The star that burns twice as bright
An helium explosion heralds the end of a dying star
An international astronomical team led by Ji-an Jiang (graduate student of the University of Tokyo), Mamoru Doi (U. Tokyo), Keiichi Maeda (Kyoto University) and Toshikazu Shigeyama (U. Tokyo), called “the MUSSES team”, has found evidence that the brightest stellar explosions in our universe are triggered by a helium nuclear explosion at the surface of a white dwarf.
The conclusion was reached by examining observational data of a type Ia supernova discovered within a day of the explosion by the MUSSES project. The team used the wide-field camera “Hyper Suprime-Cam” mounted on the 8.2-m Subaru telescope, and simulating light curves and spectra based on various explosion scenarios using the supercomputer ATERUI. This study was published in Nature on Oct. 5, 2017.
Type Ia Supernovae are believed to be an explosion of a white dwarf. Because of the uniform and extremely high brightness (about 5 billion times brighter than our Sun), they are widely used as the standard candle for measuring distance in astronomy, leading to the discovery of the accelerating expansion of the universe (Nobel prize in physics 2011). However, no one has been able to find solid evidence as to what triggers these explosions.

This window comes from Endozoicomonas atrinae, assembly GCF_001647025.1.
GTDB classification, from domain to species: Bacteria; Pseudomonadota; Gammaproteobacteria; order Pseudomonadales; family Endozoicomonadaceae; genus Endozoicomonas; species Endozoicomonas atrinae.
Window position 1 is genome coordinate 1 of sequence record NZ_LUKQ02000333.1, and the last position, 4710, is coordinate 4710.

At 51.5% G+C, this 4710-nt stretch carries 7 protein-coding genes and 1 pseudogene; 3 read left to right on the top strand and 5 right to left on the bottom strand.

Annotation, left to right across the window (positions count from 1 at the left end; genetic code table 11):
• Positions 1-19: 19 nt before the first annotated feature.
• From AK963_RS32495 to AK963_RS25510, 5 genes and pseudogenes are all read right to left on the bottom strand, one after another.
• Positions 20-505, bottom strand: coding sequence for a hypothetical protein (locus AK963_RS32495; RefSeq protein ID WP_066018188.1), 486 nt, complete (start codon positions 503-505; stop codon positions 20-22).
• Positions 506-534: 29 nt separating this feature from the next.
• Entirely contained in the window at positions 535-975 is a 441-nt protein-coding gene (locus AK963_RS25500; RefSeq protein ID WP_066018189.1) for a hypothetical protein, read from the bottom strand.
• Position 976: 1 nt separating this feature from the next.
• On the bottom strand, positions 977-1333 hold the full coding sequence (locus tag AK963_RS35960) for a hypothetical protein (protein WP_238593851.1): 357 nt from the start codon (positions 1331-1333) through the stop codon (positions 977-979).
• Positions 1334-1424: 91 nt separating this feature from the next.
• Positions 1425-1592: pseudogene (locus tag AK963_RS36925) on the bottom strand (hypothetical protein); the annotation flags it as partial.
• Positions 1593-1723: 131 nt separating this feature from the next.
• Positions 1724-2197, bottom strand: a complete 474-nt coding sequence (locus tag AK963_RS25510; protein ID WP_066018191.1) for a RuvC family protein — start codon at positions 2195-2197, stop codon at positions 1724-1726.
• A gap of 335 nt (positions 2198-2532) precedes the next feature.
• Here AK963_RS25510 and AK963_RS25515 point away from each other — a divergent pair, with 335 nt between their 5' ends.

The MUSSUS project is designed to find supernovae just after the explosion. “Among more than 100 supernovae discovered within a single night, we finally identified one very infant type Ia supernova caught by our observations. Surprisingly, the supernova in the first few days was much brighter than expected,” explained Jiang. A new question was then evident to the researchers – what makes this flash and how is it related to the explosion mechanism?
The team further conducted intensive computational simulations based on different kinds of theoretical models. They were finally able to identify one scenario, which they thought was the only possible solution. In this scenario, the accumulation of helium (He) on the surface of the white dwarf first ignites, and explosive He burning eventually leads to disruption of the whole star. The bright flash is then generated by the energy released from the unstable nucleosynthesis products of the burning He.
"Once we noticed the possibility of this He detonation scenario, all of the observational data of this supernova, the evolution of brightness, color, and spectral features, became readily explainable," says Maeda. "This is the first robust evidence that one theoretically predicted stellar explosion mechanism, proposed in the early 1980's, does truly exist in our universe. Our next question is if such a mechanism is unique or common among type Ia supernovae."
The MUSSES team will carry out further investigations to find more supernovae within a day after explosion and test their models. "We are expecting to find many more of these supernovae, which should bring us further insight into their mechanisms. A more precise understanding of their history and behavior will help all researchers to perform more accurate cosmological measurement," concludes Doi.